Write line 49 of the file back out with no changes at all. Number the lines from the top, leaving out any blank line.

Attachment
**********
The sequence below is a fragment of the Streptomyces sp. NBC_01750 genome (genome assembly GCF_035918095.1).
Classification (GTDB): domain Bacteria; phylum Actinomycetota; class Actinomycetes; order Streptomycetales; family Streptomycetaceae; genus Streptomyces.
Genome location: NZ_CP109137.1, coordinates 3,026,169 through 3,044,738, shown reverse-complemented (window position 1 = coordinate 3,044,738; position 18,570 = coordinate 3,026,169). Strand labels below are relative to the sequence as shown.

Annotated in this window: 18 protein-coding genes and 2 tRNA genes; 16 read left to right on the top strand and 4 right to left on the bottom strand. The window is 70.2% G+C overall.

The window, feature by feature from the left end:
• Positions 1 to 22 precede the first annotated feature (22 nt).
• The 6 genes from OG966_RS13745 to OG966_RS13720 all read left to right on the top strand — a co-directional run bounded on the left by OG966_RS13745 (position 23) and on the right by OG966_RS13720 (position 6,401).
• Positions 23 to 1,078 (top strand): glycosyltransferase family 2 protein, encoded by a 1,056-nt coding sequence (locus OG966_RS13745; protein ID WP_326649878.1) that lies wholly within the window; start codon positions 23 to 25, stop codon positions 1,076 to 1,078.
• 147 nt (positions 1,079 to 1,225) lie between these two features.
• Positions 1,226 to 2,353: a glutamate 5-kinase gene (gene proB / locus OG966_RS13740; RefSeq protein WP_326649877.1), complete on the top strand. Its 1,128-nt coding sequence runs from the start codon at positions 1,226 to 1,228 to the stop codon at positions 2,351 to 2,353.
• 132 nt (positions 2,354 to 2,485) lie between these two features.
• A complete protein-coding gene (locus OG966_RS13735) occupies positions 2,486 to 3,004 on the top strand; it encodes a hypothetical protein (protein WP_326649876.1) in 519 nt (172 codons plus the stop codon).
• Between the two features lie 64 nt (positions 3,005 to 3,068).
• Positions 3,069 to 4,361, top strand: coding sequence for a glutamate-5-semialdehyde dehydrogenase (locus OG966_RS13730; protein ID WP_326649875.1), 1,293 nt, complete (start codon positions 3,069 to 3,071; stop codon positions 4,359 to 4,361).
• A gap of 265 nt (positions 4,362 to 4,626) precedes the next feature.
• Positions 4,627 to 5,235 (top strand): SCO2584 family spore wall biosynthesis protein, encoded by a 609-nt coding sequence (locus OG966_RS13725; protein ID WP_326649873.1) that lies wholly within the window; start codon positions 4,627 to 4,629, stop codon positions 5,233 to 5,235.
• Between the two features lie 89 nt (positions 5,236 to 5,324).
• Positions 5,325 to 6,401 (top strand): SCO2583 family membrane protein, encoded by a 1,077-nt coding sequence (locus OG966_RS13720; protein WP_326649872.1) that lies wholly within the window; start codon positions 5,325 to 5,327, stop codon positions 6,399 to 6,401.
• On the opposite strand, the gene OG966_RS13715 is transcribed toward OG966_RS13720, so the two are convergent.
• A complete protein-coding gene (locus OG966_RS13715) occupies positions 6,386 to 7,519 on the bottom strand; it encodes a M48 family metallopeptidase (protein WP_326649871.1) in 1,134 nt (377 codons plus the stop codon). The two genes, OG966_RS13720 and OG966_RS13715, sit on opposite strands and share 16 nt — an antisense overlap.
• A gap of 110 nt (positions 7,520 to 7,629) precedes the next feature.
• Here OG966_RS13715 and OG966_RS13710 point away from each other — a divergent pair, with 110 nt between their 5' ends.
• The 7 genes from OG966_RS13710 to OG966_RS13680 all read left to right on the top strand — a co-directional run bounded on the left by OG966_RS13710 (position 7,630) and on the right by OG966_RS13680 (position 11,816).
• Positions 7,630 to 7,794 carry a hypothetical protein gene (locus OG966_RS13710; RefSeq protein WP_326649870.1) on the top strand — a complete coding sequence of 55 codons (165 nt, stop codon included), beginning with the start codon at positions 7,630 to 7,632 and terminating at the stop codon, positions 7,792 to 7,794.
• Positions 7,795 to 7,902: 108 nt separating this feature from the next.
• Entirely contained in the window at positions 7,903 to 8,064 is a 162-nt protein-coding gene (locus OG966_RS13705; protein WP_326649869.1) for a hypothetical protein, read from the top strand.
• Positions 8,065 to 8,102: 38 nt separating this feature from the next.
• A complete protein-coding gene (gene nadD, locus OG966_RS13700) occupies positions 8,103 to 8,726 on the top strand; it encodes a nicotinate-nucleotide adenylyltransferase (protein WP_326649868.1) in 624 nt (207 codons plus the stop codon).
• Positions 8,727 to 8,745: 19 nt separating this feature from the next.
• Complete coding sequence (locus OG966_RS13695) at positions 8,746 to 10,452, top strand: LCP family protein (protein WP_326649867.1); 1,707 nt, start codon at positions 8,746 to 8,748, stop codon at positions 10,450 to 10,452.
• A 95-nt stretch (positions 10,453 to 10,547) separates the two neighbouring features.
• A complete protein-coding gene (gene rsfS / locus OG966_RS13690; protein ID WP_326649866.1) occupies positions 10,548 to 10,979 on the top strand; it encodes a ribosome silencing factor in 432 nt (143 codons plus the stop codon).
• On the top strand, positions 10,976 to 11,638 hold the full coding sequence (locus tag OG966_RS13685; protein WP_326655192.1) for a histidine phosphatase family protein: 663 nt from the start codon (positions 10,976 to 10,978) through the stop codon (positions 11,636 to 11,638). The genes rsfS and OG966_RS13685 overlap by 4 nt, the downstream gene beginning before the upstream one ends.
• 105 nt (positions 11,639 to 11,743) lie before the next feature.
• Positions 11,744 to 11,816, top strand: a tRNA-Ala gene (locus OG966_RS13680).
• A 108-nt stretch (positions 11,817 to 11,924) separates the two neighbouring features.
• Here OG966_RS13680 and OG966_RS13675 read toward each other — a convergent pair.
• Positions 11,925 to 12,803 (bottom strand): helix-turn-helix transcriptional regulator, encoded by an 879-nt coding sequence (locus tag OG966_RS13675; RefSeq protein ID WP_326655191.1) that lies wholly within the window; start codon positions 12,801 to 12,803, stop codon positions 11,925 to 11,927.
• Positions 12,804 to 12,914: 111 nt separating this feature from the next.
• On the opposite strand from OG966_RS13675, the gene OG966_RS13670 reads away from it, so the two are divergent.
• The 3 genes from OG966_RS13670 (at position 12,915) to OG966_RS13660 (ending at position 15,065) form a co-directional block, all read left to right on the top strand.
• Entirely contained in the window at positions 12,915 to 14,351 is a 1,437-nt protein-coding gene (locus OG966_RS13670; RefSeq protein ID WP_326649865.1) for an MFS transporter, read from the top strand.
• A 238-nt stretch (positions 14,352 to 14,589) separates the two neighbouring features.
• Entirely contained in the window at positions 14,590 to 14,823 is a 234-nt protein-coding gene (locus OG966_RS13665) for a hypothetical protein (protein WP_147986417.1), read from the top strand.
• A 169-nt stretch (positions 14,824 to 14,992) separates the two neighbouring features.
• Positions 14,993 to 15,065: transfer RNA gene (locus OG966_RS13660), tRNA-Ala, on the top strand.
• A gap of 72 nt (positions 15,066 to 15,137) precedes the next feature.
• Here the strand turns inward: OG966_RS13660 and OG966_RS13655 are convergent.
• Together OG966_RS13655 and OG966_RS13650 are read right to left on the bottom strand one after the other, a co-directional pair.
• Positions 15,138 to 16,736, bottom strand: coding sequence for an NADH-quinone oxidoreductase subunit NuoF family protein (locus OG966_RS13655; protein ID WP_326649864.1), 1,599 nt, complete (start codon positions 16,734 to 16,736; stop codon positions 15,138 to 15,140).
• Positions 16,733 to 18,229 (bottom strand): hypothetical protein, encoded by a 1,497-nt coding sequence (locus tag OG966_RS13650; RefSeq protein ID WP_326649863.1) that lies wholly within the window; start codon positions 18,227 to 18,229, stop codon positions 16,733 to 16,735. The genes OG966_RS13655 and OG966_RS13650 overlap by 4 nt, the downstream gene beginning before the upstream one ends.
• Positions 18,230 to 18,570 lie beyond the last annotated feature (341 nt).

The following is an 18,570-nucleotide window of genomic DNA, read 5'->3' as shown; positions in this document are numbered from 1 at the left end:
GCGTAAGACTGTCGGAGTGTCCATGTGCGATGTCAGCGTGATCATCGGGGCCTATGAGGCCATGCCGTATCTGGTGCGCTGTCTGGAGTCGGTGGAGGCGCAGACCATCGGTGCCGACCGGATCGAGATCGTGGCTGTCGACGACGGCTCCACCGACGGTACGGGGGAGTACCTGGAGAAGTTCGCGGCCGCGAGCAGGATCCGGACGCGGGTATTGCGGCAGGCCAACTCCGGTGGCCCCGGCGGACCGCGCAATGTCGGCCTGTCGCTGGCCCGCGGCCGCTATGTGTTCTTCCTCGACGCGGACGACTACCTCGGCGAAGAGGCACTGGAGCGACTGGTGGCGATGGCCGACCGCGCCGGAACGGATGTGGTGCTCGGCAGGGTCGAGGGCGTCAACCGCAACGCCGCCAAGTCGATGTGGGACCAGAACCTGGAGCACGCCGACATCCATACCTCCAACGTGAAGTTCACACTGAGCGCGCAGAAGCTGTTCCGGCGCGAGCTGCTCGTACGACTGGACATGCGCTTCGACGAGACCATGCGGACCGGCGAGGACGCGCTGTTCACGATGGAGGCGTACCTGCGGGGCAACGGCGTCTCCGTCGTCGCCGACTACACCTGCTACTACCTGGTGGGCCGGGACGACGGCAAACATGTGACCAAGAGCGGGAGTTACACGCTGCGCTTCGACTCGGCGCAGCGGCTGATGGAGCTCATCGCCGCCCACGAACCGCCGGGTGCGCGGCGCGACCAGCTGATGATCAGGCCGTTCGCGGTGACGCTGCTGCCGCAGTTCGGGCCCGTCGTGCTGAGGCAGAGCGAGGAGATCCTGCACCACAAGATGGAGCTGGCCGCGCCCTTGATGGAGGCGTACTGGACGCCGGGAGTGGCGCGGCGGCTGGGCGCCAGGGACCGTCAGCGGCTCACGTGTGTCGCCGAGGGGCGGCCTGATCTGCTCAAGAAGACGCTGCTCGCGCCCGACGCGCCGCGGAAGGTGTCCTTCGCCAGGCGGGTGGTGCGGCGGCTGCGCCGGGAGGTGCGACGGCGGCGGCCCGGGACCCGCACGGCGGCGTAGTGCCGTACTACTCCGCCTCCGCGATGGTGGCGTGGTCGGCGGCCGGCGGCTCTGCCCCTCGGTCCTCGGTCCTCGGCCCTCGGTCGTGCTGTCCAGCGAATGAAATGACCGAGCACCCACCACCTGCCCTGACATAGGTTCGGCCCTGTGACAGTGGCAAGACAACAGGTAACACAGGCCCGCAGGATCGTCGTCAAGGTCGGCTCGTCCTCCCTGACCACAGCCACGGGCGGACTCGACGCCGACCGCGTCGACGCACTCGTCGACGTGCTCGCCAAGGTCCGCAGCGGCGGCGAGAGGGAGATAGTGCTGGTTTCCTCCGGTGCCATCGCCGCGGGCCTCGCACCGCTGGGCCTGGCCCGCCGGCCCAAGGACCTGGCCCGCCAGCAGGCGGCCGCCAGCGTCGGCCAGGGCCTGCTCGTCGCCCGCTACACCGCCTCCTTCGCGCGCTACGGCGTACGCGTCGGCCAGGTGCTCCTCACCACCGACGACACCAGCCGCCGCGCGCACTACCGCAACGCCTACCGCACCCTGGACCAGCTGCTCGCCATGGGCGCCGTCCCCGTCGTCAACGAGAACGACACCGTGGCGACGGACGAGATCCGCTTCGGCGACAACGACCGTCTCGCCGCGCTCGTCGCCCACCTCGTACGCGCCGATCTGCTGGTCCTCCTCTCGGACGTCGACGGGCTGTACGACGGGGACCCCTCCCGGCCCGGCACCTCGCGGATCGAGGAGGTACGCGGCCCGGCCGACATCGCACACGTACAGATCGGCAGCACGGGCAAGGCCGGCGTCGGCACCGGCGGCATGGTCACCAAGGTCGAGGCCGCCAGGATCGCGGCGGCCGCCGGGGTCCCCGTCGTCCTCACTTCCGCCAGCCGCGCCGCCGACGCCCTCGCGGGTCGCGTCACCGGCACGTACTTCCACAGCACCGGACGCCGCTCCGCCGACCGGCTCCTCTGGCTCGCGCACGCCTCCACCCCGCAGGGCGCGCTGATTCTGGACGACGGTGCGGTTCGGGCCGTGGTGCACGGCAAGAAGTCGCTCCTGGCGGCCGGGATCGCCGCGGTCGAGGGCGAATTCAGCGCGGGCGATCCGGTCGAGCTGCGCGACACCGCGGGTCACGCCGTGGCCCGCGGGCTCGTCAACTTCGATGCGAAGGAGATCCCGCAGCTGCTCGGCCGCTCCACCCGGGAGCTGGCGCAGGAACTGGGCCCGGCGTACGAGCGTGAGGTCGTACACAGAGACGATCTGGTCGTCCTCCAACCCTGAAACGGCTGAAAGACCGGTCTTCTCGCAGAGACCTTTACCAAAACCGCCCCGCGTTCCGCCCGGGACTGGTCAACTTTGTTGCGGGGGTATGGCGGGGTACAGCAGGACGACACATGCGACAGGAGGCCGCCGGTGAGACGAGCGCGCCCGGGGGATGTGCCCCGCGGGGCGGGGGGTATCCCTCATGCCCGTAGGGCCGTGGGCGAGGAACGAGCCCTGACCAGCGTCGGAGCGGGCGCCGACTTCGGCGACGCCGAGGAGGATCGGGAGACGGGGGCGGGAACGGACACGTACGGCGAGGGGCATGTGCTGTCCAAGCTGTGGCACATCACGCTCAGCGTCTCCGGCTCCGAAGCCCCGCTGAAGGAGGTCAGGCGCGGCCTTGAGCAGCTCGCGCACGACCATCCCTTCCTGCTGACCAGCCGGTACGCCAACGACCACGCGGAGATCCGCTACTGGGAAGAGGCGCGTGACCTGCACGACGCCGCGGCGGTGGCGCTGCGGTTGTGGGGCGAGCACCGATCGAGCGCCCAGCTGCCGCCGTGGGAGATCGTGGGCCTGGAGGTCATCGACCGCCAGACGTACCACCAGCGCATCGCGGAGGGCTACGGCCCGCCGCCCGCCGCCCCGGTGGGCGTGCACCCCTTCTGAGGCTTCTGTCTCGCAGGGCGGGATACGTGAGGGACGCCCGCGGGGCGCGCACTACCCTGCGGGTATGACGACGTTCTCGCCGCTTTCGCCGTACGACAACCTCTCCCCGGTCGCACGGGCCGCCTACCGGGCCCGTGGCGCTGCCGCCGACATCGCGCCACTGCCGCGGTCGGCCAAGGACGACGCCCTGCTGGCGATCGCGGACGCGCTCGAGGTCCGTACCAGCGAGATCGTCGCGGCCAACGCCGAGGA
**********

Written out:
• Together OG966_RS13655 and OG966_RS13650 are read right to left on the bottom strand one after the other, a co-directional pair.